Comparing Fish Oil with Another Dietary Approach for Arthritic Inflammation

Troll Fjord The Troll Fjord in Northern Norway Photo by Grant from Oslo

A few years ago I published a guide I called the Norwegian Diet for Fighting Inflammation. Basing the article on a treatment method that was clinically tested that I discussed with a Norwegian doctor, I described a way of treating rheumatoid arthritis with diet alone.

Not everyone who follows this diet gets better, but about 80% do, over the course of a year. I believe that adding fish oil to an anti-arthritis diet usually results in greater relief, but I've never heard of anyone who reversed rheumatoid arthritis just by taking oil. I don't think I ever will.

If you will follow the diet I describe here, however, and take fish oil and other supplements, I believe you are likely to enjoy considerable relief from pain and stiffness and you may be able to stop the progression of the disease. However, I think there is another essential fatty acid product that may work even better than fish oil and that you should try it first.

Let's begin with when diet doesn't make a difference, and when it does.

Antioxidants Aren't Effective for Rheumatoid Arthritis

Delicious Tropical Fruits Delicious Tropical Fruits Rich in Antioxidants Photo by Penny Greb

If there is anything "we all know" about antioxidants, it is that they cure everything, right? Actually, although antioxidants relieve many other kinds of inflammatory diseases, they don't do a lot of good for rheumatoid arthritis.

Rheumatoid arthritis (RA) is a condition of inflammation affecting the whole body that is most intense in the joints. No one knows precisely what causes rheumatoid arthritis, although there is general agreement that damage to the joints occurs as white blood cells thicken the linings of the joints.

The joints themselves release enzymes that destroy collagen as well as inflammatory cytokines and prostaglandins, chemicals that the body makes more readily when certain kinds of fatty acids are in short supply.

Since prooxidants trigger inflammatory processes and antioxidants stop them, researchers have tried to determine whether rheumatoid arthritis might simply be the result of a shortage of antioxidants.

Research results have been mixed. One study found that people with rheumatoid arthritis have normal levels of the antioxidant vitamin E, while another study found that people with rheumatoid arthritis have deficient levels of several antioxidants including vitamin E. Later research found elements of truth in both findings.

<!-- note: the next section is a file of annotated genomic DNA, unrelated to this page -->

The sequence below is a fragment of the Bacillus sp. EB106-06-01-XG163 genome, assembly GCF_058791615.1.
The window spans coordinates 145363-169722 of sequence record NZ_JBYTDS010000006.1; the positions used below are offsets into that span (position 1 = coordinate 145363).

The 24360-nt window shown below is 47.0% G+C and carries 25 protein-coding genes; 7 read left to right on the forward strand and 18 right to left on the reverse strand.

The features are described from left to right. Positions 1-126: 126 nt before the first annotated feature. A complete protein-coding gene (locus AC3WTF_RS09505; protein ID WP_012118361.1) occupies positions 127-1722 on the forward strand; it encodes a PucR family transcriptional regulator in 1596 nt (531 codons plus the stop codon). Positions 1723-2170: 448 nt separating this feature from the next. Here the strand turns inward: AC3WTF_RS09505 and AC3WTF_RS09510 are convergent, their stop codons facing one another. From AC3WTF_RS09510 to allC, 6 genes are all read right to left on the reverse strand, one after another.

The immune systems of people who have RA are supersensitive, sending out floods of inflammatory chemicals and white blood cells in response to allergies or infection.

Put in everyday terms, their immune systems lack an “off switch.” In the open bloodstream, massive amounts of antioxidants usually overcome the aberrant tendency of these white blood cells to cause inflammation. Within the confines of a joint, however, antioxidants do not reach the T cells and inflammation continues unchecked. In especially severe cases of rheumatoid arthritis, the same process occurs even outside joints, resulting in fatigue, fever, and the formation of nodules.

If Antioxidants Don't Help, What Does?

There are serious limitations to all kinds of treatment for rheumatoid arthritis. No conventional medication cures the disease, and all of them have serious side effects, although the newer COX-2 inhibitors for pain relief present notably fewer problems (and they are considerably more expensive).

Natural treatments for rheumatoid arthritis have their own downside. Nothing recommended here is going to create a new set of problems for you, but no holistic intervention works for everyone who has rheumatoid arthritis, and most complementary treatments take 3-6 months to show results.

Occasionally, however, people with rheumatoid arthritis experience dramatic and complete remissions as a result of dietary changes, herbs, or nutritional supplementation. Please read carefully as you choose the therapies most likely to bring a remission of your symptoms.

Why Doctors Don't Prescribe Diets

Doctors seldom recommend dietary changes for the simple reason that most doctors don’t believe in the theory of food allergy. Nonetheless, eliminating certain foods brings some rheumatoid arthritis sufferers considerable relief.

One study found that eliminating beef, dairy products, eggs, nuts, and wheat flour brought drug-free relief to 23 out of 25 rheumatoid arthritis patients in 10-18 days.

Another study found that eliminating gluten, meat, fish, eggs, dairy products, refined sugar, citrus fruits, preservatives, coffee, tea, alcohol, salt, and strong spices completely (although dairy and wheat products were allowed after 14 weeks if they did not cause resumption of symptoms) not only relieved pain, but decreased the number of tender joints and swollen joints, and improved pain score, duration of morning stiffness, grip strength, and range of motion.

Benefits of the diet continued throughout the 2 years of the study. This study was the basis of the Norwegian Diet for Fighting Inflammation I mentioned at the beginning of this article.

Elimination diets are best suited for palindromic rheumatism, a form of arthritis primarily affecting people under age 45 that does not cause heat in the joints or damage to cartilage, and is clearly triggered by a specific food. Vegan (meat-, fish-, egg-, and dairy- free) diets can be helpful when symptoms vary greatly from day to day.

The problem with elimination diets is that patients beg the question, “If I eliminate all of these foods, what’s left?” In the case of the 2-year elimination diet study, the answer was herbal teas, garlic, vegetable broth, a thin soup of potato and parsley, and juices from carrots, beets, and celery, at least during the first month of treatment. (The study notes that patients following the 2-year elimination diet lost weight.)